A simple decision to move in response to touch reveals basic sensory memory and mechanisms for variable response times
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Many motor responses to sensory input, like locomotion or eye movements, are much slower than reflexes. Can simpler animals provide fundamental answers about the cellular mechanisms for motor decisions? Can we observe the ‘accumulation’ of excitation to threshold proposed to underlie decision making elsewhere? We explore how somatosensory touch stimulation leads to the decision to swim in hatchling Xenopus tadpoles. Delays measured to swimming in behaving and immobilised tadpoles are long and variable. Activity in their extensively studied sensory and sensory pathway neurons is too short‐lived to explain these response delays. Instead, whole‐cell recordings from the hindbrain reticulospinal neurons that drive swimming show that these receive prolonged, variable synaptic excitation lasting for nearly a second following a brief stimulus. They fire and initiate swimming when this excitation reaches threshold. Analysis of the summation of excitation requires us to propose extended firing in currently undefined presynaptic hindbrain neurons. Simple models show that a small excitatory recurrent‐network inserted in the sensory pathway can mimic this process. We suggest that such a network may generate slow, variable summation of excitation to threshold. This excitation provides a simple memory of the sensory stimulus. It allows temporal and spatial integration of sensory inputs and explains the long, variable delays to swimming. The process resembles the ‘accumulation’ of excitation proposed for cortical circuits in mammals. We conclude that fundamental elements of sensory memory and decision making are present in the brainstem at a surprisingly early stage in development.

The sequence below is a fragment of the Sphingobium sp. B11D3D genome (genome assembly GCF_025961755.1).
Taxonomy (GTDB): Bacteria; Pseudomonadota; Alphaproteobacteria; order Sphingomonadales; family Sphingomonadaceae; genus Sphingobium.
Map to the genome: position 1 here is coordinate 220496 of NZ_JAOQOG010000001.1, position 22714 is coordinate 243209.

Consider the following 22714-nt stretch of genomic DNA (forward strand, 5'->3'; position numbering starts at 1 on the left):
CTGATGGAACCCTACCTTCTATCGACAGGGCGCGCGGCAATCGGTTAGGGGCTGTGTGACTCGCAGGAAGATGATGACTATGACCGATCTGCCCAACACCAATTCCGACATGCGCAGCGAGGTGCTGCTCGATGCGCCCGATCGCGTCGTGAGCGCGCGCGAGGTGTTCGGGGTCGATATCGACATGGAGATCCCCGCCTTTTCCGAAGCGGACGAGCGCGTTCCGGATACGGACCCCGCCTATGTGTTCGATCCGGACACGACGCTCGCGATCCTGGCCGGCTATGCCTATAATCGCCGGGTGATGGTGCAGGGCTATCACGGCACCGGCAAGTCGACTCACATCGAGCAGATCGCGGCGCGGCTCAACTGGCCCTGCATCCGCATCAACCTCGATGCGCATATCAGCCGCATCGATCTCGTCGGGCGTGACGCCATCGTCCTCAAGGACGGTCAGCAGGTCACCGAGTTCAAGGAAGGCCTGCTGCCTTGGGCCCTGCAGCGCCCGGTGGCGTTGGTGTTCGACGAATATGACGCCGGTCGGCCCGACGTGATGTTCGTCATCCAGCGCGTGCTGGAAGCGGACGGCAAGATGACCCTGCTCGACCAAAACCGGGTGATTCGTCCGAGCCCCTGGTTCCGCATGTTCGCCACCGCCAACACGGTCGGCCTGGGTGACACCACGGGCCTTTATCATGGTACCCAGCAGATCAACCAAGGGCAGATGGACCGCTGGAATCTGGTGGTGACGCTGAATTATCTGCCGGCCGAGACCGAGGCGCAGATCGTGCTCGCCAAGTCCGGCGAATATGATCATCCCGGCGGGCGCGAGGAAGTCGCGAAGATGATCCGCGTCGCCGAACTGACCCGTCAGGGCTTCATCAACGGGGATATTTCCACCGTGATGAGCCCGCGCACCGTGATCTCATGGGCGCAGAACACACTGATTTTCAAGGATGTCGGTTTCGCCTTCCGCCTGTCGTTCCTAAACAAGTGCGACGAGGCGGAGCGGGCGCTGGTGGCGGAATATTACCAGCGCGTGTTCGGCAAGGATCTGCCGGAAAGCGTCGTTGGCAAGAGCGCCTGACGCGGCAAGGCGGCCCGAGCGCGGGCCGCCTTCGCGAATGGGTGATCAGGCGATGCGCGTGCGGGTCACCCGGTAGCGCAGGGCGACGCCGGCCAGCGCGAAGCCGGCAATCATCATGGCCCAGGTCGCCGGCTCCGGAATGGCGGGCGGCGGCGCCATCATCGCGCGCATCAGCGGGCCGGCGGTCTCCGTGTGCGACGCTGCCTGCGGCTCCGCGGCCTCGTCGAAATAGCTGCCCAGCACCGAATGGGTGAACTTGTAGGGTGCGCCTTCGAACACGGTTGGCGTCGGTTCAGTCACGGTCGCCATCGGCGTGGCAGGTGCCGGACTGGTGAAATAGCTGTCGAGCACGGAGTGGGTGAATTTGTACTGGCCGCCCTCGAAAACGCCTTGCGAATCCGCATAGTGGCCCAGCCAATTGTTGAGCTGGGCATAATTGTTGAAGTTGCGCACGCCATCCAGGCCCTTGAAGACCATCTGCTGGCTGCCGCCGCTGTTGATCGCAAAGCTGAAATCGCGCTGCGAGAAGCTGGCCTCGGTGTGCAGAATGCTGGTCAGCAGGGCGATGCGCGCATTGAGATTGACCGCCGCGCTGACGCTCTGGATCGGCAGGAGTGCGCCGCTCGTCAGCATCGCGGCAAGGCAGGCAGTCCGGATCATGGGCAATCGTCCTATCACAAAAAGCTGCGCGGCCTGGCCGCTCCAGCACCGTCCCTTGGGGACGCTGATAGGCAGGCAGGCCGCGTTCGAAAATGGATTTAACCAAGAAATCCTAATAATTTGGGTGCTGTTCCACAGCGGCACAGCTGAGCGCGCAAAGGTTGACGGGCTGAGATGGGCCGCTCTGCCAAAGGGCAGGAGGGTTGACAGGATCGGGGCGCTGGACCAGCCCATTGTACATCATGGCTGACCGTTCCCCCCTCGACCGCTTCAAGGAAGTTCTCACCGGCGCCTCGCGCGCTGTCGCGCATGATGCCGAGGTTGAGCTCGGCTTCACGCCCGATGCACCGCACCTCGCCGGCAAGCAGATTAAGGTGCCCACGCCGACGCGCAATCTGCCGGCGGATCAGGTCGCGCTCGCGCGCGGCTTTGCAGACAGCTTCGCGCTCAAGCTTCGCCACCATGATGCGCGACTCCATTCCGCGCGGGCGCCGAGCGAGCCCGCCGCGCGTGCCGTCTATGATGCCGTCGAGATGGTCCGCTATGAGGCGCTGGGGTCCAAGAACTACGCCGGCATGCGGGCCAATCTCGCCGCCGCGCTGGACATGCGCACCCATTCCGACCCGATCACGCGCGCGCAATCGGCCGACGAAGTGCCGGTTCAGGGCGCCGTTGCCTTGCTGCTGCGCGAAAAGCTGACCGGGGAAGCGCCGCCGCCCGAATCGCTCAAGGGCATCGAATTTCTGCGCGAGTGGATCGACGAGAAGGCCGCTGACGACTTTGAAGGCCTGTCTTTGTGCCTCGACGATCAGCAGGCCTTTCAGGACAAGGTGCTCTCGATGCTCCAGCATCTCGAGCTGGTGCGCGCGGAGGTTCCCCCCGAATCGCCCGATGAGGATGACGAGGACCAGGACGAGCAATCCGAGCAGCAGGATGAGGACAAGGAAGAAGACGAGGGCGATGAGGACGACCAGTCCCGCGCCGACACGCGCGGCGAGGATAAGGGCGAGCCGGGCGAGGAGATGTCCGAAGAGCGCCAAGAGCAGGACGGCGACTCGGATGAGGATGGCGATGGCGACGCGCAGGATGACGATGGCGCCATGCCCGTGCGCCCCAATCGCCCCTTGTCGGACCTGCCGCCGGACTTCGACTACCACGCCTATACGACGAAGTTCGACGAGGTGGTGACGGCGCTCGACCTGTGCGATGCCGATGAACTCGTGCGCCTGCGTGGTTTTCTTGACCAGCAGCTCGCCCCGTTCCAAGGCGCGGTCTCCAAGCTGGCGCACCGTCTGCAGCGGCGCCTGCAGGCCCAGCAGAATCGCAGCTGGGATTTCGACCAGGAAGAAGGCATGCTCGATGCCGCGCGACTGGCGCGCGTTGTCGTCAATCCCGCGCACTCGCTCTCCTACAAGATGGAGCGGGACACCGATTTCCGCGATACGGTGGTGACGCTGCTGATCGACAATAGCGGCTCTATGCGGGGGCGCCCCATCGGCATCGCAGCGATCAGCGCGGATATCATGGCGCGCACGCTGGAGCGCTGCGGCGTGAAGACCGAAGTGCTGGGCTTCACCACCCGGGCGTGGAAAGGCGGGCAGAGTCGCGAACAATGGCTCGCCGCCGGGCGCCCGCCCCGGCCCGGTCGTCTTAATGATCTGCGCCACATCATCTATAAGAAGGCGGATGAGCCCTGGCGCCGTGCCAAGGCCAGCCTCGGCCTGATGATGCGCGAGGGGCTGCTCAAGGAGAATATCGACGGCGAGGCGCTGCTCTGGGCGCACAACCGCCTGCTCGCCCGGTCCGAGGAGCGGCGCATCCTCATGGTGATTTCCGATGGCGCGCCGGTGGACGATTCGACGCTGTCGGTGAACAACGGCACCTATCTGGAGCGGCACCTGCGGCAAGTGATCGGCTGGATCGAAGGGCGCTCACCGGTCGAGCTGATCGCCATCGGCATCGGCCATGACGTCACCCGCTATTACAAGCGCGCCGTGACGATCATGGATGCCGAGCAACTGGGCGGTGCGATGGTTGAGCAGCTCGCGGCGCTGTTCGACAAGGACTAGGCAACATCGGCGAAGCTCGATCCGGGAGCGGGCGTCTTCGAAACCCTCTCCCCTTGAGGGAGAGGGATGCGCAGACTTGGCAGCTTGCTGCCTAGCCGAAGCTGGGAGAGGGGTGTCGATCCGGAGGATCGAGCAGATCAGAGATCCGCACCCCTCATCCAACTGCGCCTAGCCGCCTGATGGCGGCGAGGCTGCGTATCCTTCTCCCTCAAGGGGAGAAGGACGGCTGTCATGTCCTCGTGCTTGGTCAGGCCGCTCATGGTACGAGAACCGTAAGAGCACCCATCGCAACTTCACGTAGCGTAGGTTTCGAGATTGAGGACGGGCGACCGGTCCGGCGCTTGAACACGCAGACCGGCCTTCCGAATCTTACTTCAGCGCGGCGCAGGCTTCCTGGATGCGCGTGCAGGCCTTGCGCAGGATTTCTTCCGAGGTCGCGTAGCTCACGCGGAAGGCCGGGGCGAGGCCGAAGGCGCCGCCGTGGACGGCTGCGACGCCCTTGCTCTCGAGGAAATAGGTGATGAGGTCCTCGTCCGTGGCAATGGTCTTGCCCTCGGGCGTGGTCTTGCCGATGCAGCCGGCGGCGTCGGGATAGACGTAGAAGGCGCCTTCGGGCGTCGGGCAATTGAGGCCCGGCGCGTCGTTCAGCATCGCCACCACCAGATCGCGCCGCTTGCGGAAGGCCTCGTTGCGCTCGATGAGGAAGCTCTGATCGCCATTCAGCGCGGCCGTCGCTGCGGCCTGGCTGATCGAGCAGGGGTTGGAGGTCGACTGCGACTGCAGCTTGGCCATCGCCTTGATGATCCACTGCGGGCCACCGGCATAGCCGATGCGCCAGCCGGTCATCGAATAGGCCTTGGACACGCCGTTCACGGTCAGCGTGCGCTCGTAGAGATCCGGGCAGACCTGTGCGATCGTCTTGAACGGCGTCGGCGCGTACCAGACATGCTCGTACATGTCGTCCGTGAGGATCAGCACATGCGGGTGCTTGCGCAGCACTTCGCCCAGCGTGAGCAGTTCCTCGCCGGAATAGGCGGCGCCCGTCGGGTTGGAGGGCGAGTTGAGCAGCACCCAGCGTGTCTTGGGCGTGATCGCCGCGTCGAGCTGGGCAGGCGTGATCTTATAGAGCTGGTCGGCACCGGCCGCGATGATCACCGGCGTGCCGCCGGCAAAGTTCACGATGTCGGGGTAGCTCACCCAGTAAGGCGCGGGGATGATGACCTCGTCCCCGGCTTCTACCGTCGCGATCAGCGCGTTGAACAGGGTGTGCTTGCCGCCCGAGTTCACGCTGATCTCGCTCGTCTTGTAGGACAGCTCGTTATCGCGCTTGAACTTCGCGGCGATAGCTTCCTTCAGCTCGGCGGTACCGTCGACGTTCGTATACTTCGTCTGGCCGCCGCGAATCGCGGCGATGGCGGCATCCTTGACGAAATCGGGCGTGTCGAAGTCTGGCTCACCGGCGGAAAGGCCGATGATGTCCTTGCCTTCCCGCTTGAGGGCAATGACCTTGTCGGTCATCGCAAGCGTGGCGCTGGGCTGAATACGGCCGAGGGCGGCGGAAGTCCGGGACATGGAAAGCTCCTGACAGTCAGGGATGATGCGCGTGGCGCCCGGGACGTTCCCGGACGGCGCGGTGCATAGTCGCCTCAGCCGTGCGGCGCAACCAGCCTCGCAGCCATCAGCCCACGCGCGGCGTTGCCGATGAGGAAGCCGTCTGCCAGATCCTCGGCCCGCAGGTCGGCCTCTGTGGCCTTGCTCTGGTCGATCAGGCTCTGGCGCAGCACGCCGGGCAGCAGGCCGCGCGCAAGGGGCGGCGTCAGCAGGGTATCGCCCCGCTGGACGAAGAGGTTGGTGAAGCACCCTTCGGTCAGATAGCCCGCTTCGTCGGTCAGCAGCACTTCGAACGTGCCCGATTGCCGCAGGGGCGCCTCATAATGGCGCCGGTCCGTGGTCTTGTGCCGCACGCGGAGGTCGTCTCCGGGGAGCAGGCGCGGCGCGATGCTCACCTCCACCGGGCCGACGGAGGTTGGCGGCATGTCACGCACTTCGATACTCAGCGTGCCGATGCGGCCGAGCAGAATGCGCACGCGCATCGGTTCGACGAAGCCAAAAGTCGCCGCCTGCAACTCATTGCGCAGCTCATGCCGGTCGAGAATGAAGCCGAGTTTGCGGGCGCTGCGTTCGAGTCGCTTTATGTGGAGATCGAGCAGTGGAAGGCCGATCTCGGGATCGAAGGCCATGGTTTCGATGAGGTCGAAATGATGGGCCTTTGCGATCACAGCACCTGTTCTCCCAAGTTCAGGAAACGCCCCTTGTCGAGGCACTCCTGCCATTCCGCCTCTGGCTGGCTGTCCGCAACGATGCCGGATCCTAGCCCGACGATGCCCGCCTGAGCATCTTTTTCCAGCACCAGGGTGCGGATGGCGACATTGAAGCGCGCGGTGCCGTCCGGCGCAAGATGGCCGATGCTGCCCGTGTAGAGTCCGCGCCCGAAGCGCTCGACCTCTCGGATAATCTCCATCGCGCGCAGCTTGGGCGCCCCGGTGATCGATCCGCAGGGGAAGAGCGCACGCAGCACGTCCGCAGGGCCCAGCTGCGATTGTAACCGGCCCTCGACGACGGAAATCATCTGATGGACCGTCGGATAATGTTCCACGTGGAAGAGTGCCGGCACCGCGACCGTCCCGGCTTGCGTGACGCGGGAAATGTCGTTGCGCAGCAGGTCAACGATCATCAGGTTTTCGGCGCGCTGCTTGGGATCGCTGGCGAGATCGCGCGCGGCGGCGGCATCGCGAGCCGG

Koutsikou , S , Merrison-Hort , R , Buhl , E , Ferrario , A , Li , W-C , Borisyuk , R , Soffe , S R & Roberts , A 2018 , ' A simple decision to move in response to touch reveals basic sensory memory and mechanisms for variable response times ' , The Journal of Physiology , vol. 596 , no. 24 , pp. 6219-6233 . https://doi.org/10.1113/JP276356
The Journal of Physiology
© 2018 The Authors The Journal of Physiology published by John Wiley & Sons Ltd on behalf of The Physiological Society. This is an open access article under the terms of the Creative Commons Attribution License, which permits use, distribution and reproduction in any medium, provided the original work is properly cited.
DescriptionFunding: The Biotechnology and the Biological Sciences Research Council grants: BB/L002353/1, BB/L00111X/1 and BB/L000814/1.
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